Architect Bruce Sounes told the inquiry yesterday (14 July) that he had originally wanted to use the non-combustible Rockwool insulation on the recladding of the tower in west London.
However, to meet the U-value target of 0.15W/m²K for the insulation put forward as a target by engineers Max Fordham, the architects believed so much Rockwool would have been needed it would have created ’buildability and aesthetic issues’.
According to Sounes, who said he had done his own ’amateur detective’ calculations to work out the amounts required, the requisite thickness of Rockwool would have pushed the cladding line out to around an ‘unfeasible’ 450mm.
Emails show that the architects was aiming instead at a specification of between 150mm and 200mm for the part of the cavity in which the insulation would sit.
Counsel for the inquiry Kate Grange showed an email from Andrew McQuatt of Max Fordham, who suggested that Celotex RS5000 insulation could be used to meet the U-value target, which actually exceeded the requirement for refurbishment projects and was the standard for new-build homes – to fit the space specified.
Grange had previously grilled Sounes over why the architect had stuck to the ambitious U-value target, given that he had admitted that his first choice material of rock wool would have been ’the safest in terms of fire’.
Sounes said he ’couldn’t see any reason to abandon the target’, telling the inquiry ‘it was in the project’s interests to try and achieve it.’
He said: ’With hindsight, obviously no one challenged the insulation.’
Sounes added: ’We have done a lot of work with Max Fordham and they pride themselves as aspirational engineers […] they have done exceptionally sustainable buildings.
’The emphasis on passive sustainability was something we shared with Max Fordham over a number of years.’
Counsel questioned Sounes’s claims that 450mm of Rockwool would have been needed to achieve the 0.15W/m²K U-value targeted and pointed to evidence supplied to the inquiry by its architectural expert Paul Hyett.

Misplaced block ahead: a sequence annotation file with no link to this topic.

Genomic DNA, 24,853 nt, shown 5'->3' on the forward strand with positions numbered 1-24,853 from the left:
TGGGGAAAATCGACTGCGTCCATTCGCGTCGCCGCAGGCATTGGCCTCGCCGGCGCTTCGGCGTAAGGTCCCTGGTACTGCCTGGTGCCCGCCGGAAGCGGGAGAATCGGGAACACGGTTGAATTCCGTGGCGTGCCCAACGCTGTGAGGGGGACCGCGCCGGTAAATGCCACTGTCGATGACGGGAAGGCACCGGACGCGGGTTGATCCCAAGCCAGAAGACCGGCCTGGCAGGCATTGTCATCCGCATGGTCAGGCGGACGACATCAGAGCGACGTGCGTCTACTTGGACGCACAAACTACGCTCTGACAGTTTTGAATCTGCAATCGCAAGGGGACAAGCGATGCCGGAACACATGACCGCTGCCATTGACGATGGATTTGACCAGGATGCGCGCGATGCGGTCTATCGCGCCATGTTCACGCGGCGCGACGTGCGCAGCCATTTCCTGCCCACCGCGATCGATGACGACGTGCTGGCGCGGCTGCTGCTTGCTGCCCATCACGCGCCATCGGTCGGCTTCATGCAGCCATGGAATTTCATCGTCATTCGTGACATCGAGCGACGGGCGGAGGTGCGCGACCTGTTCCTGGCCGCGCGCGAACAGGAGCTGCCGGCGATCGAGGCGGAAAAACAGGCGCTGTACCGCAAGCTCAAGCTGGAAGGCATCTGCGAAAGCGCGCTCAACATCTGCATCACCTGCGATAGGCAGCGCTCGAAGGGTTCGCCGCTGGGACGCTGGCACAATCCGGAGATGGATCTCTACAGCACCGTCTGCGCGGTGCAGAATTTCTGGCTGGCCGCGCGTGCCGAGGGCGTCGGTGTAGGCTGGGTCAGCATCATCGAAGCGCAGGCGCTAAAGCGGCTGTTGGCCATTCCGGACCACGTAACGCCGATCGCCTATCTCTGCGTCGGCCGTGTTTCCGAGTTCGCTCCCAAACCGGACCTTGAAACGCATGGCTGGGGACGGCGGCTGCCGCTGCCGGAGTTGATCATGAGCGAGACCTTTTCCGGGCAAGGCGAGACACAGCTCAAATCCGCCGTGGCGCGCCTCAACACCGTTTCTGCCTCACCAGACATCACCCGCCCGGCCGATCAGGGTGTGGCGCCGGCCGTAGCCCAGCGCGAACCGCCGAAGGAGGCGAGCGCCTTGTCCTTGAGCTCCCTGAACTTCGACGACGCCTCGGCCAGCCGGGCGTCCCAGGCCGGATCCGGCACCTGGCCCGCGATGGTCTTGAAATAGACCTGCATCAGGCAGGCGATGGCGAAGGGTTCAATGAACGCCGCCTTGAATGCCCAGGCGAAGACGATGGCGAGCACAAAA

She said: ’Mr Hyett has run the calculations to see what thickness of mineral wool could be achieved and what U-value you would get. His calculations are that, with a mineral wool, it ’s possible for the spandrel condition to produce a 0.14W/m²K U-value, so that’ s under the 0.15W/m²K, against a 250mm mineral wool insulation build-up. So it’s perhaps thicker than you were envisaging in your email of 200mm, but it’s 250mm.’
Sounes replied that his thickness calculations had been based on an online calculator on manufacturer Rockwool’s website.
Asked about Max Fordham’s suggestion of using Celotex, a PIR board, insulation Sounes said he did not have concerns saying ’these type of products were widely used’.
He said: ’At the time, I was of the view that Celotex didn’t burn it just charred and it was safe to use in cavities.’
The inquiry continues.
Counsel Kate Grange: ’What was your reaction when you received this email about the suitability of the Celotex FR5000 product for use in the overcladding system?
Bruce Sounes: ’I can’ t recall’
Counsel: ’Did you have any concerns about the reference to PIR board in this email? Did that ring any alarm bells for you?’
Sounes: ’No. I think , going back, PIR and phenolic had become all but standard in every project at this time.’
Counsel: ’When you say standard for every project , can you be clear what you mean? Every project you had worked on?’
Sounes: ’Every project that I had worked on. There were exceptions, but invariably some form of foam board was used in the façades and on the roof .
Counsel: ’I think we clarified at the very beginning of your evidence you hadn’t done a residential overcladding above 18 metres before; is that correct? ’
Counsel: ’So these other projects were low-rise projects?’